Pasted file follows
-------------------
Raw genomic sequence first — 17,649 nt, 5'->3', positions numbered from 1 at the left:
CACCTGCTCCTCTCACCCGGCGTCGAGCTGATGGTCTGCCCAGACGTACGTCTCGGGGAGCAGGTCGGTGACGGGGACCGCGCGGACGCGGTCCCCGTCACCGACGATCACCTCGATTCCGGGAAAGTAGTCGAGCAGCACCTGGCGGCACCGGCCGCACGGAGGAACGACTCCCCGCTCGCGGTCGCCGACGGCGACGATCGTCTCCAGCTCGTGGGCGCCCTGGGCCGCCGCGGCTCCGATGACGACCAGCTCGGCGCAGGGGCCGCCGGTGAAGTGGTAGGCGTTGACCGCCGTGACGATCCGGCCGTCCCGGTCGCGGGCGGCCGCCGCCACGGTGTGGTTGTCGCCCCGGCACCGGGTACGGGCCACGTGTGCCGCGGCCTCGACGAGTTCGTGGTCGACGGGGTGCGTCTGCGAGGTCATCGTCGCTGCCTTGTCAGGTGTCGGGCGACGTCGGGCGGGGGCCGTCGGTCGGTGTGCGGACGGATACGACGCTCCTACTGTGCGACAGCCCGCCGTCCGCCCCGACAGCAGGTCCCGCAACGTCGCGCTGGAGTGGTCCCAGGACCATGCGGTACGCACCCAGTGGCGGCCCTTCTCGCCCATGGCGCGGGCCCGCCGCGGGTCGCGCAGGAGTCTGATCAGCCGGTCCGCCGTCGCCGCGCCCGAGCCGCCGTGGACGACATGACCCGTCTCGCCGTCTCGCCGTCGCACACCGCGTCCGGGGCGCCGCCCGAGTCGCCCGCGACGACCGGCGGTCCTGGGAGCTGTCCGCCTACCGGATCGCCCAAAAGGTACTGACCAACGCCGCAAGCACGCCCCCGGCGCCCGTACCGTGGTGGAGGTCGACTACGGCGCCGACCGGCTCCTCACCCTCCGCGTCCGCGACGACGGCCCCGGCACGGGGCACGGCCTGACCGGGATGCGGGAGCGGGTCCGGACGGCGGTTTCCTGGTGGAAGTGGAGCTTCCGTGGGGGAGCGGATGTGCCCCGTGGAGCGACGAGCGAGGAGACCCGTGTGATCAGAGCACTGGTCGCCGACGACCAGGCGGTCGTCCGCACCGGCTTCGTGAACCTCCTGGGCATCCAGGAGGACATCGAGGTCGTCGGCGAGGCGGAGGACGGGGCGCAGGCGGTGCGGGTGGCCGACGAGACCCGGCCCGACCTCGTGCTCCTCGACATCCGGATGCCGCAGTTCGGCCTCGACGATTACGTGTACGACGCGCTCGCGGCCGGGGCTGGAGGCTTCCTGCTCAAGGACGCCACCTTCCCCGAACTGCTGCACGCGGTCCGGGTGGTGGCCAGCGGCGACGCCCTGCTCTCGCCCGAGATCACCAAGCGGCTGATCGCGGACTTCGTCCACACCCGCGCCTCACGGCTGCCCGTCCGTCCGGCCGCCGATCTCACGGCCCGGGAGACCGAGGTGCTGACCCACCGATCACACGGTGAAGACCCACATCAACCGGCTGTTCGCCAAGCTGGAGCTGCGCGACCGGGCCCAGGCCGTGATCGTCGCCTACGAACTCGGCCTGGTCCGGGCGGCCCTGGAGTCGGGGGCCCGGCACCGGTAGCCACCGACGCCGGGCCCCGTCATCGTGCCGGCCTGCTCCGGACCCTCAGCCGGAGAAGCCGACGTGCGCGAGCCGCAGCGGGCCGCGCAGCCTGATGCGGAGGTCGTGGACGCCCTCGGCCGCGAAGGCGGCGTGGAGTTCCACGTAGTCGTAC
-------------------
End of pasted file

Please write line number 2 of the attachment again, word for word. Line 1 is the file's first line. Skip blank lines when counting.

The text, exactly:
CACCTGCTCCTCTCACCCGGCGTCGAGCTGATGGTCTGCCCAGACGTACGTCTCGGGGAGCAGGTCGGTGACGGGGACCGCGCGGACGCGGTCCCCGTCACCGACGATCACCTCGATTCCGGGAAAGTAGTCGAGCAGCACCTGGCGGCACCGGCCGCACGGAGGAACGACTCCCCGCTCGCGGTCGCCGACGGCGACGATCGTCTCCAGCTCGTGGGCGCCCTGGGCCGCCGCGGCTCCGATGACGACCAGCTCGGCGCAGGGGCCGCCGGTGAAGTGGTAGGCGTTGACCGCCGTGACGATCCGGCCGTCCCGGTCGCGGGCGGCCGCCGCCACGGTGTGGTTGTCGCCCCGGCACCGGGTACGGGCCACGTGTGCCGCGGCCTCGACGAGTTCGTGGTCGACGGGGTGCGTCTGCGAGGTCATCGTCGCTGCCTTGTCAGGTGTCGGGCGACGTCGGGCGGGGGCCGTCGGTCGGTGTGCGGACGGATACGACGCTCCTACTGTGCGACAGCCCGCCGTCCGCCCCGACAGCAGGTCCCGCAACGTCGCGCTGGAGTGGTCCCAGGACCATGCGGTACGCACCCAGTGGCGGCCCTTCTCGCCCATGGCGCGGGCCCGCCGCGGGTCGCGCAGGAGTCTGATCAGCCGGTCCGCCGTCGCCGCGCCCGAGCCGCCGTGGACGACATGACCCGTCTCGCCGTCTCGCCGTCGCACACCGCGTCCGGGGCGCCGCCCGAGTCGCCCGCGACGACCGGCGGTCCTGGGAGCTGTCCGCCTACCGGATCGCCCAAAAGGTACTGACCAACGCCGCAAGCACGCCCCCGGCGCCCGTACCGTGGTGGAGGTCGACTACGGCGCCGACCGGCTCCTCACCCTCCGCGTCCGCGACGACGGCCCCGGCACGGGGCACGGCCTGACCGGGATGCGGGAGCGGGTCCGGACGGCGGTTTCCTGGTGGAAGTGGAGCTTCCGTGGGGGAGCGGATGTGCCCCGTGGAGCGACGAGCGAGGAGACCCGTGTGATCAGAGCACTGGTCGCCGACGACCAGGCGGTCGTCCGCACCGGCTTCGTGAACCTCCTGGGCATCCAGGAGGACATCGAGGTCGTCGGCGAGGCGGAGGACGGGGCGCAGGCGGTGCGGGTGGCCGACGAGACCCGGCCCGACCTCGTGCTCCTCGACATCCGGATGCCGCAGTTCGGCCTCGACGATTACGTGTACGACGCGCTCGCGGCCGGGGCTGGAGGCTTCCTGCTCAAGGACGCCACCTTCCCCGAACTGCTGCACGCGGTCCGGGTGGTGGCCAGCGGCGACGCCCTGCTCTCGCCCGAGATCACCAAGCGGCTGATCGCGGACTTCGTCCACACCCGCGCCTCACGGCTGCCCGTCCGTCCGGCCGCCGATCTCACGGCCCGGGAGACCGAGGTGCTGACCCACCGATCACACGGTGAAGACCCACATCAACCGGCTGTTCGCCAAGCTGGAGCTGCGCGACCGGGCCCAGGCCGTGATCGTCGCCTACGAACTCGGCCTGGTCCGGGCGGCCCTGGAGTCGGGGGCCCGGCACCGGTAGCCACCGACGCCGGGCCCCGTCATCGTGCCGGCCTGCTCCGGACCCTCAGCCGGAGAAGCCGACGTGCGCGAGCCGCAGCGGGCCGCGCAGCCTGATGCGGAGGTCGTGGACGCCCTCGGCCGCGAAGGCGGCGTGGAGTTCCACGTAGTCGTAC